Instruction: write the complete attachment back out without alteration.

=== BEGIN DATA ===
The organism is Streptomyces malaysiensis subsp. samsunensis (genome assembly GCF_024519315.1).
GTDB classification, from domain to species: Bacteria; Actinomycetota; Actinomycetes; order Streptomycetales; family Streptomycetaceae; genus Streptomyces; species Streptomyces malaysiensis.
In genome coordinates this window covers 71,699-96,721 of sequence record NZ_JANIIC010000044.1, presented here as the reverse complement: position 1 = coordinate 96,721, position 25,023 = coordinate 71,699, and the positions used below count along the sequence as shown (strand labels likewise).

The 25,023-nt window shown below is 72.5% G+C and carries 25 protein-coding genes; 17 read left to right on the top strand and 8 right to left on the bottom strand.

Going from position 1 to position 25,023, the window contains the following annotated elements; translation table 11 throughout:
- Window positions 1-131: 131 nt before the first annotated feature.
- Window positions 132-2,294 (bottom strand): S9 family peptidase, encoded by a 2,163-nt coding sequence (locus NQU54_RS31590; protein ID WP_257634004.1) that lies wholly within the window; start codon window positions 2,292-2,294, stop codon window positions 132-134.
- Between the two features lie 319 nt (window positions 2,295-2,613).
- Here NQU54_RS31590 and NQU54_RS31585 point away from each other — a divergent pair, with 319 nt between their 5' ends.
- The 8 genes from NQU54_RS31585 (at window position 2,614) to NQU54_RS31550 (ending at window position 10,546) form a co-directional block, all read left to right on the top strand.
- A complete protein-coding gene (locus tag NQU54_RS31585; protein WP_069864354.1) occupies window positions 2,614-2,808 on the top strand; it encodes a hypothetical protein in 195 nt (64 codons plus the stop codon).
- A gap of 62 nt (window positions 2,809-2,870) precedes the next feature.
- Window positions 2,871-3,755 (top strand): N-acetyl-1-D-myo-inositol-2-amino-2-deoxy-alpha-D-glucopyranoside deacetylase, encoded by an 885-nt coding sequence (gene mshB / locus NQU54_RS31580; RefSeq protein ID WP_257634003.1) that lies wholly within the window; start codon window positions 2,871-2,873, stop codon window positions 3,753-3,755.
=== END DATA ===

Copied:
The organism is Streptomyces malaysiensis subsp. samsunensis (genome assembly GCF_024519315.1).
GTDB classification, from domain to species: Bacteria; Actinomycetota; Actinomycetes; order Streptomycetales; family Streptomycetaceae; genus Streptomyces; species Streptomyces malaysiensis.
In genome coordinates this window covers 71,699-96,721 of sequence record NZ_JANIIC010000044.1, presented here as the reverse complement: position 1 = coordinate 96,721, position 25,023 = coordinate 71,699, and the positions used below count along the sequence as shown (strand labels likewise).

The 25,023-nt window shown below is 72.5% G+C and carries 25 protein-coding genes; 17 read left to right on the top strand and 8 right to left on the bottom strand.

Going from position 1 to position 25,023, the window contains the following annotated elements; translation table 11 throughout:
- Window positions 1-131: 131 nt before the first annotated feature.
- Window positions 132-2,294 (bottom strand): S9 family peptidase, encoded by a 2,163-nt coding sequence (locus NQU54_RS31590; protein ID WP_257634004.1) that lies wholly within the window; start codon window positions 2,292-2,294, stop codon window positions 132-134.
- Between the two features lie 319 nt (window positions 2,295-2,613).
- Here NQU54_RS31590 and NQU54_RS31585 point away from each other — a divergent pair, with 319 nt between their 5' ends.
- The 8 genes from NQU54_RS31585 (at window position 2,614) to NQU54_RS31550 (ending at window position 10,546) form a co-directional block, all read left to right on the top strand.
- A complete protein-coding gene (locus tag NQU54_RS31585; protein WP_069864354.1) occupies window positions 2,614-2,808 on the top strand; it encodes a hypothetical protein in 195 nt (64 codons plus the stop codon).
- A gap of 62 nt (window positions 2,809-2,870) precedes the next feature.
- Window positions 2,871-3,755 (top strand): N-acetyl-1-D-myo-inositol-2-amino-2-deoxy-alpha-D-glucopyranoside deacetylase, encoded by an 885-nt coding sequence (gene mshB / locus NQU54_RS31580; RefSeq protein ID WP_257634003.1) that lies wholly within the window; start codon window positions 2,871-2,873, stop codon window positions 3,753-3,755.